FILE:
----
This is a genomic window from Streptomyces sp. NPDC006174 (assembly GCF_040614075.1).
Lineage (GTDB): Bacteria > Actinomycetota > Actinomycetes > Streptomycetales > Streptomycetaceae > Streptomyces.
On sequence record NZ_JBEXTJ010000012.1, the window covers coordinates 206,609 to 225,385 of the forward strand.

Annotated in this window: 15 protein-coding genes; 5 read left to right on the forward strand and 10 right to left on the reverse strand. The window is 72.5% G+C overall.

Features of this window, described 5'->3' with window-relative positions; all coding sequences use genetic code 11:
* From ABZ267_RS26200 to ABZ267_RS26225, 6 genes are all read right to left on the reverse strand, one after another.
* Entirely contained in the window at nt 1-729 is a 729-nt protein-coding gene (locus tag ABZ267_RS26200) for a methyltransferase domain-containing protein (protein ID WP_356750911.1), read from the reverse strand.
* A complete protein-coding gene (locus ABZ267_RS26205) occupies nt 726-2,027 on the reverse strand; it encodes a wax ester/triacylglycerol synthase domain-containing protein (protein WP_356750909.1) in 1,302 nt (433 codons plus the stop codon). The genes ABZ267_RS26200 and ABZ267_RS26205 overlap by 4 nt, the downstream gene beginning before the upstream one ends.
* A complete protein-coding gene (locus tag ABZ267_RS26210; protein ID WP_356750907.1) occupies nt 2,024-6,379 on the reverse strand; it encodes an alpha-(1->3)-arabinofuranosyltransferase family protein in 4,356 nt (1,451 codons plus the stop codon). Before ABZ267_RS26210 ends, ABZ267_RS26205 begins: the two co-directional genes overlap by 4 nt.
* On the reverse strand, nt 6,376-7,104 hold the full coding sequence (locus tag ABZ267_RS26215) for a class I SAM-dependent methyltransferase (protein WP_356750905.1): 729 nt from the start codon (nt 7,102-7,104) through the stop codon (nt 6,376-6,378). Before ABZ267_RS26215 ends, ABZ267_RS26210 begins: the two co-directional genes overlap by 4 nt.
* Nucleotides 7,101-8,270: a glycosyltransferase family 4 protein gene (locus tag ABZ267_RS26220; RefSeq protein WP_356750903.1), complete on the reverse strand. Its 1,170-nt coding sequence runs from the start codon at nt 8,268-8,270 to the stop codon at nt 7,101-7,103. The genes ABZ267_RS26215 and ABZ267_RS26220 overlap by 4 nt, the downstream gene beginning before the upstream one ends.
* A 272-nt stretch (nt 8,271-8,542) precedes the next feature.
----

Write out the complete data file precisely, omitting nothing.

This is a genomic window from Streptomyces sp. NPDC006174 (assembly GCF_040614075.1).
Lineage (GTDB): Bacteria > Actinomycetota > Actinomycetes > Streptomycetales > Streptomycetaceae > Streptomyces.
On sequence record NZ_JBEXTJ010000012.1, the window covers coordinates 206,609 to 225,385 of the forward strand.

Annotated in this window: 15 protein-coding genes; 5 read left to right on the forward strand and 10 right to left on the reverse strand. The window is 72.5% G+C overall.

Features of this window, described 5'->3' with window-relative positions; all coding sequences use genetic code 11:
* From ABZ267_RS26200 to ABZ267_RS26225, 6 genes are all read right to left on the reverse strand, one after another.
* Entirely contained in the window at nt 1-729 is a 729-nt protein-coding gene (locus tag ABZ267_RS26200) for a methyltransferase domain-containing protein (protein ID WP_356750911.1), read from the reverse strand.
* A complete protein-coding gene (locus ABZ267_RS26205) occupies nt 726-2,027 on the reverse strand; it encodes a wax ester/triacylglycerol synthase domain-containing protein (protein WP_356750909.1) in 1,302 nt (433 codons plus the stop codon). The genes ABZ267_RS26200 and ABZ267_RS26205 overlap by 4 nt, the downstream gene beginning before the upstream one ends.
* A complete protein-coding gene (locus tag ABZ267_RS26210; protein ID WP_356750907.1) occupies nt 2,024-6,379 on the reverse strand; it encodes an alpha-(1->3)-arabinofuranosyltransferase family protein in 4,356 nt (1,451 codons plus the stop codon). Before ABZ267_RS26210 ends, ABZ267_RS26205 begins: the two co-directional genes overlap by 4 nt.
* On the reverse strand, nt 6,376-7,104 hold the full coding sequence (locus tag ABZ267_RS26215) for a class I SAM-dependent methyltransferase (protein WP_356750905.1): 729 nt from the start codon (nt 7,102-7,104) through the stop codon (nt 6,376-6,378). Before ABZ267_RS26215 ends, ABZ267_RS26210 begins: the two co-directional genes overlap by 4 nt.
* Nucleotides 7,101-8,270: a glycosyltransferase family 4 protein gene (locus tag ABZ267_RS26220; RefSeq protein WP_356750903.1), complete on the reverse strand. Its 1,170-nt coding sequence runs from the start codon at nt 8,268-8,270 to the stop codon at nt 7,101-7,103. The genes ABZ267_RS26215 and ABZ267_RS26220 overlap by 4 nt, the downstream gene beginning before the upstream one ends.
* A 272-nt stretch (nt 8,271-8,542) precedes the next feature.